Grassroots support helps sustain backcountry forecasting, education and outreach
By Summit Voice
SUMMIT COUNTY — OK, so it wasn’t the best year for backcountry skiing, not by a long shot. But despite the lack of snow, the forecasters at the Colorado Avalanche Information Center worked as hard as ever, trying to keep up with a treacherous snowpack that has claimed seven lives so far this season.
In fact, this winter’s weather pattern was downright weird.
“We saw some very unusual things … the structure of the snowpack that developed in October through December … it was so much more fragile than we typically see. You could walk in one to two feet of snow and sink through to the ground,” CAIC director Ethan Greene said in a recent interview, describing the formation of a deep, thick layer of depth hoar that persisted most of the winter.
Now, with the season winding down, the CAIC staffers will gather at Loveland Ski Area this weekend (April 28) for the the 11th annual Corn Harvest, one of the most important grassroots fundraisers for the backcountry recreation forecasting program.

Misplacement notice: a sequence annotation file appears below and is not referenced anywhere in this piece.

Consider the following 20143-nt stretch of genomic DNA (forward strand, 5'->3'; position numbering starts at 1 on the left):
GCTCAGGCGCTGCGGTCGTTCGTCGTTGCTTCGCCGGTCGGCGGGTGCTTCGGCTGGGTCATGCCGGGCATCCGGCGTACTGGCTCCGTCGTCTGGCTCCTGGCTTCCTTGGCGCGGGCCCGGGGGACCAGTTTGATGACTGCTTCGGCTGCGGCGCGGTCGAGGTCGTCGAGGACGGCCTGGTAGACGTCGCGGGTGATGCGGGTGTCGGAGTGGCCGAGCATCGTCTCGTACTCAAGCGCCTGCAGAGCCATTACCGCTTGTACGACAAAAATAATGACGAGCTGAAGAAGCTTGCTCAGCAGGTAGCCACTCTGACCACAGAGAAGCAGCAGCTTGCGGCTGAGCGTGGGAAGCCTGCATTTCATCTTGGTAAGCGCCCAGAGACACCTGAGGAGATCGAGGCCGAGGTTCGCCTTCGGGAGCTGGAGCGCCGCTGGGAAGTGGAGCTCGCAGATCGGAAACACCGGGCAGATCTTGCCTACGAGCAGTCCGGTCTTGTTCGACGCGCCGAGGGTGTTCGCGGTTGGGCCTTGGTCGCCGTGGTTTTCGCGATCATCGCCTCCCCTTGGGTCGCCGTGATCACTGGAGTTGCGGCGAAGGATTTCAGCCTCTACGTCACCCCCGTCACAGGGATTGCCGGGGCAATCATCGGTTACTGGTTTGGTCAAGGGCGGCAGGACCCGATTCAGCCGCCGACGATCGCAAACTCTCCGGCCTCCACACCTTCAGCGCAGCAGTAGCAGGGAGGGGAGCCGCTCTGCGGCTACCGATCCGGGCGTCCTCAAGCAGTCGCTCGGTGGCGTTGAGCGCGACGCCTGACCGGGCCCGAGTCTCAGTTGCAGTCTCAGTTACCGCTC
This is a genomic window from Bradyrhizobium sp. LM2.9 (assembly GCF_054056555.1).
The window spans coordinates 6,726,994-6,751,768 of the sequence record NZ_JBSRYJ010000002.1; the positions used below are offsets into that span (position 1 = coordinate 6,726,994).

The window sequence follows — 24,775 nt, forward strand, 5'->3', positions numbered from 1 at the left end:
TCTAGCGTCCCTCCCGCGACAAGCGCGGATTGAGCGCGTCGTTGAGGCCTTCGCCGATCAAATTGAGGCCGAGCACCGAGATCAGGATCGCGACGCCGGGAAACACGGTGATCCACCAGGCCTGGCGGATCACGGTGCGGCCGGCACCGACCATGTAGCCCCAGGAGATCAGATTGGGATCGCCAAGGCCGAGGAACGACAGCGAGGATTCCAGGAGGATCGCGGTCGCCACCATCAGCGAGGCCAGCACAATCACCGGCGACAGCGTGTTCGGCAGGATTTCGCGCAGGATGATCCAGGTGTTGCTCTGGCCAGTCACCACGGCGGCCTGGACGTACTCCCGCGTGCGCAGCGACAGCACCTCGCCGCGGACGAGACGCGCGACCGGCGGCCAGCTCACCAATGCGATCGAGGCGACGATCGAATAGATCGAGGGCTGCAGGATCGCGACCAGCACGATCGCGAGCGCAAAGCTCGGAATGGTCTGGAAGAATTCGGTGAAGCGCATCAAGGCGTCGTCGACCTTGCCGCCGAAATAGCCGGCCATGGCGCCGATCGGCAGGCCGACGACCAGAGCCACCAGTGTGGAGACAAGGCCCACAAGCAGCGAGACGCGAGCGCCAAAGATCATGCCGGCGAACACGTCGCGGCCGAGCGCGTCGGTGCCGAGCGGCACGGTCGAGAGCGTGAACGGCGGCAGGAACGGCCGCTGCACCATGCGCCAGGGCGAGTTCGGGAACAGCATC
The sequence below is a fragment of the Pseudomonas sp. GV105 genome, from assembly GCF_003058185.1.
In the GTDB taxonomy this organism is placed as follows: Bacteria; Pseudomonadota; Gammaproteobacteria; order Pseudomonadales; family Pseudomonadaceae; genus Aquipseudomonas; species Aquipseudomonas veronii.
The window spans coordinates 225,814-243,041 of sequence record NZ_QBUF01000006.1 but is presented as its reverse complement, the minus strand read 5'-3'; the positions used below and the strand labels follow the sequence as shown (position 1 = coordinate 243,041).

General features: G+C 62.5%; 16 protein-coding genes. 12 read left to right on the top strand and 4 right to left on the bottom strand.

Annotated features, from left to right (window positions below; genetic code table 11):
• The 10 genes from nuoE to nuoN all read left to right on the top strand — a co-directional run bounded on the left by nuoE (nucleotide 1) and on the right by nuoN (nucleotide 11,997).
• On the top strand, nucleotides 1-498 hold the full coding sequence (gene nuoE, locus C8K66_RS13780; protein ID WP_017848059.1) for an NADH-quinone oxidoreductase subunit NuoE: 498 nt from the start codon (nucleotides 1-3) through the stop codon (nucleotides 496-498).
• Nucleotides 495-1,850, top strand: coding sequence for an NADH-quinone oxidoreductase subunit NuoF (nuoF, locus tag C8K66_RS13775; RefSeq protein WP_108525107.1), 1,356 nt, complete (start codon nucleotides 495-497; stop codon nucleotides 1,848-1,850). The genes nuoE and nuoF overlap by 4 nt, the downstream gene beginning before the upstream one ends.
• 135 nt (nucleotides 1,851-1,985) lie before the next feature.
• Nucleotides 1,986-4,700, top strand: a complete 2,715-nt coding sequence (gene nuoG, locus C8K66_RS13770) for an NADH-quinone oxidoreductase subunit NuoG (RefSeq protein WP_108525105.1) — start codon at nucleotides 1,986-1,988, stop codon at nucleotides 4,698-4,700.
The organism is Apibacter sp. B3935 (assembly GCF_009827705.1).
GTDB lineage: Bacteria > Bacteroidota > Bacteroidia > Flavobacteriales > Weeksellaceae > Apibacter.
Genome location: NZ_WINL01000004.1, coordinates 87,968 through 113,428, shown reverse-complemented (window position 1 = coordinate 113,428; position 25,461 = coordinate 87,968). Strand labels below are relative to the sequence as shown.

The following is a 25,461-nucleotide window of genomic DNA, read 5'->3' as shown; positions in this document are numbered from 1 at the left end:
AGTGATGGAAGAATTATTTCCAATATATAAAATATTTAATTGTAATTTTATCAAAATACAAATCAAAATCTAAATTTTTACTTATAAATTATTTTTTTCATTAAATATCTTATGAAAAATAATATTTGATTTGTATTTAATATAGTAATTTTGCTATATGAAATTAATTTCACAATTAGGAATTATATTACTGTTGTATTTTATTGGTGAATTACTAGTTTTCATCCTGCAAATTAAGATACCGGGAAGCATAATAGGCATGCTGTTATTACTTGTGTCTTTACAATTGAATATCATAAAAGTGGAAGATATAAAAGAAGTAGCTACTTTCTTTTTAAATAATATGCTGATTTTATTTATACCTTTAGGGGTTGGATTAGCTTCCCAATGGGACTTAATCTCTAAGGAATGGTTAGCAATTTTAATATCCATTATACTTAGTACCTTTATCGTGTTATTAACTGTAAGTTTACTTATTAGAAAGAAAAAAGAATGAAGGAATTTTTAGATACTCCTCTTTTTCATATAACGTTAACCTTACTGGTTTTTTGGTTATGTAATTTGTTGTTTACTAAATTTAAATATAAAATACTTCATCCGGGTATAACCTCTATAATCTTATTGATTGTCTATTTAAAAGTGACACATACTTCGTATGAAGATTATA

While the CAIC operates under the auspices of the Colorado Geological Survey and gets some funding via the state budget, the ongoing grassroots fundraising, driven by the Friends of CAIC, can’t be discounted. It’s a critical part of the budget that helps the center sustain outreach and education programs.
The Corn Harvest is a great chance to show your support and meet the avalanche experts in person, make a few turns and enjoy some tasty brews and the traditional apres ski raffle, once again with great prizes.
This year, $60 gets you all the goodies ($30 if you already have a pass or ticket) with registration starting at 8:30 a.m. in the upper level of the lodge. More info at cornharvest.org.